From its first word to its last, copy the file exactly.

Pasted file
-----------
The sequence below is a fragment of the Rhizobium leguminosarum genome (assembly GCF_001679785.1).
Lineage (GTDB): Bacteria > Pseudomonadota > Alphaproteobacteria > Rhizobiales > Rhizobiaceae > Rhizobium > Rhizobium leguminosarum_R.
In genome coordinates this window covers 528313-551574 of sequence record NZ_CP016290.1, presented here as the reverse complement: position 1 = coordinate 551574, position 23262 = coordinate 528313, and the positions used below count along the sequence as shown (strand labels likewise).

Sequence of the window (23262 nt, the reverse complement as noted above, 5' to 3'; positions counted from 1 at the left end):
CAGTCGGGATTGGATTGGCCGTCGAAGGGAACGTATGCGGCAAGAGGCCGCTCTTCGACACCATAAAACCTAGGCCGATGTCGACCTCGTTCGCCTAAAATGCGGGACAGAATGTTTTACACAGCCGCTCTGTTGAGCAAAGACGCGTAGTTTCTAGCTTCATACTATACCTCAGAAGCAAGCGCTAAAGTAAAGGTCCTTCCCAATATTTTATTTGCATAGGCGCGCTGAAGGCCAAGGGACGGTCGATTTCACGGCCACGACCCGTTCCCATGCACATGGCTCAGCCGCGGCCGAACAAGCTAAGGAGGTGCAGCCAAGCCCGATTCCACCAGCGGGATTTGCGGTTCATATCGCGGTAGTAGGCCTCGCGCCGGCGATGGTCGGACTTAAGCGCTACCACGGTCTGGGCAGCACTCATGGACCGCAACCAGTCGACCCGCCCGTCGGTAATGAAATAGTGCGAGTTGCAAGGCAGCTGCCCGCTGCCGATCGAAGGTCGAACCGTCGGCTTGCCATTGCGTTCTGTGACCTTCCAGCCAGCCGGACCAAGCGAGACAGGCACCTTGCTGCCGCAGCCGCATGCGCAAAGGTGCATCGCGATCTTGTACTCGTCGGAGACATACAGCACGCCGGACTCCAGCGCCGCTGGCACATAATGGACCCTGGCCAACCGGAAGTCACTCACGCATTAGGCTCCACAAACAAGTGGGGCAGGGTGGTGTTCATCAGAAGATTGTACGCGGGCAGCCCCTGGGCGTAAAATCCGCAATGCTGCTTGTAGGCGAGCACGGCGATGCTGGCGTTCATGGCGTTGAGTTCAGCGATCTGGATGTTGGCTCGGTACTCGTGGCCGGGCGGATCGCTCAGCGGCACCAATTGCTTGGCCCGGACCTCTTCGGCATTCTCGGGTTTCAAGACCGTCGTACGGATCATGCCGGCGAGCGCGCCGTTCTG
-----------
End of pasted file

The sequence below is a fragment of the Rhizobium leguminosarum genome (assembly GCF_001679785.1).
Lineage (GTDB): Bacteria > Pseudomonadota > Alphaproteobacteria > Rhizobiales > Rhizobiaceae > Rhizobium > Rhizobium leguminosarum_R.
In genome coordinates this window covers 528313-551574 of sequence record NZ_CP016290.1, presented here as the reverse complement: position 1 = coordinate 551574, position 23262 = coordinate 528313, and the positions used below count along the sequence as shown (strand labels likewise).

Sequence of the window (23262 nt, the reverse complement as noted above, 5' to 3'; positions counted from 1 at the left end):
CAGTCGGGATTGGATTGGCCGTCGAAGGGAACGTATGCGGCAAGAGGCCGCTCTTCGACACCATAAAACCTAGGCCGATGTCGACCTCGTTCGCCTAAAATGCGGGACAGAATGTTTTACACAGCCGCTCTGTTGAGCAAAGACGCGTAGTTTCTAGCTTCATACTATACCTCAGAAGCAAGCGCTAAAGTAAAGGTCCTTCCCAATATTTTATTTGCATAGGCGCGCTGAAGGCCAAGGGACGGTCGATTTCACGGCCACGACCCGTTCCCATGCACATGGCTCAGCCGCGGCCGAACAAGCTAAGGAGGTGCAGCCAAGCCCGATTCCACCAGCGGGATTTGCGGTTCATATCGCGGTAGTAGGCCTCGCGCCGGCGATGGTCGGACTTAAGCGCTACCACGGTCTGGGCAGCACTCATGGACCGCAACCAGTCGACCCGCCCGTCGGTAATGAAATAGTGCGAGTTGCAAGGCAGCTGCCCGCTGCCGATCGAAGGTCGAACCGTCGGCTTGCCATTGCGTTCTGTGACCTTCCAGCCAGCCGGACCAAGCGAGACAGGCACCTTGCTGCCGCAGCCGCATGCGCAAAGGTGCATCGCGATCTTGTACTCGTCGGAGACATACAGCACGCCGGACTCCAGCGCCGCTGGCACATAATGGACCCTGGCCAACCGGAAGTCACTCACGCATTAGGCTCCACAAACAAGTGGGGCAGGGTGGTGTTCATCAGAAGATTGTACGCGGGCAGCCCCTGGGCGTAAAATCCGCAATGCTGCTTGTAGGCGAGCACGGCGATGCTGGCGTTCATGGCGTTGAGTTCAGCGATCTGGATGTTGGCTCGGTACTCGTGGCCGGGCGGATCGCTCAGCGGCACCAATTGCTTGGCCCGGACCTCTTCGGCATTCTCGGGTTTCAAGACCGTCGTACGGATCATGCCGGCGAGCGCGCCGTTCTG